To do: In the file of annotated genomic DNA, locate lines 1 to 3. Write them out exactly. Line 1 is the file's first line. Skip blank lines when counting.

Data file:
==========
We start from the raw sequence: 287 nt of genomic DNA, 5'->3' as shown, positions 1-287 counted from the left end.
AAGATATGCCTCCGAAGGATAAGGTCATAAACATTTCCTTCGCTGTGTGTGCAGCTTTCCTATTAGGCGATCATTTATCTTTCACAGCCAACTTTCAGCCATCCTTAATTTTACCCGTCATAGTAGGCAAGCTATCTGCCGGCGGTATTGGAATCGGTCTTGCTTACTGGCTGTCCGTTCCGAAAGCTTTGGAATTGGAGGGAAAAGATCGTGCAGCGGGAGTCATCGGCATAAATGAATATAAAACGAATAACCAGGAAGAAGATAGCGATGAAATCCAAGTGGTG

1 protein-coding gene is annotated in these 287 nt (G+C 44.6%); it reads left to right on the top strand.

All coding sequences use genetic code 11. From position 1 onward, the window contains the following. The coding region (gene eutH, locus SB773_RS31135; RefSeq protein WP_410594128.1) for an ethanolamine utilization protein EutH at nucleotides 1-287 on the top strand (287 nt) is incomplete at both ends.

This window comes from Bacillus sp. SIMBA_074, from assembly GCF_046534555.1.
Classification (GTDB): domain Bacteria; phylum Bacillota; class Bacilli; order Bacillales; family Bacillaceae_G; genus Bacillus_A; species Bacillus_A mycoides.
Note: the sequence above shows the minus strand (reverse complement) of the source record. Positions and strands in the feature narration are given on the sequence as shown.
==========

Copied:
We start from the raw sequence: 287 nt of genomic DNA, 5'->3' as shown, positions 1-287 counted from the left end.
AAGATATGCCTCCGAAGGATAAGGTCATAAACATTTCCTTCGCTGTGTGTGCAGCTTTCCTATTAGGCGATCATTTATCTTTCACAGCCAACTTTCAGCCATCCTTAATTTTACCCGTCATAGTAGGCAAGCTATCTGCCGGCGGTATTGGAATCGGTCTTGCTTACTGGCTGTCCGTTCCGAAAGCTTTGGAATTGGAGGGAAAAGATCGTGCAGCGGGAGTCATCGGCATAAATGAATATAAAACGAATAACCAGGAAGAAGATAGCGATGAAATCCAAGTGGTG

1 protein-coding gene is annotated in these 287 nt (G+C 44.6%); it reads left to right on the top strand.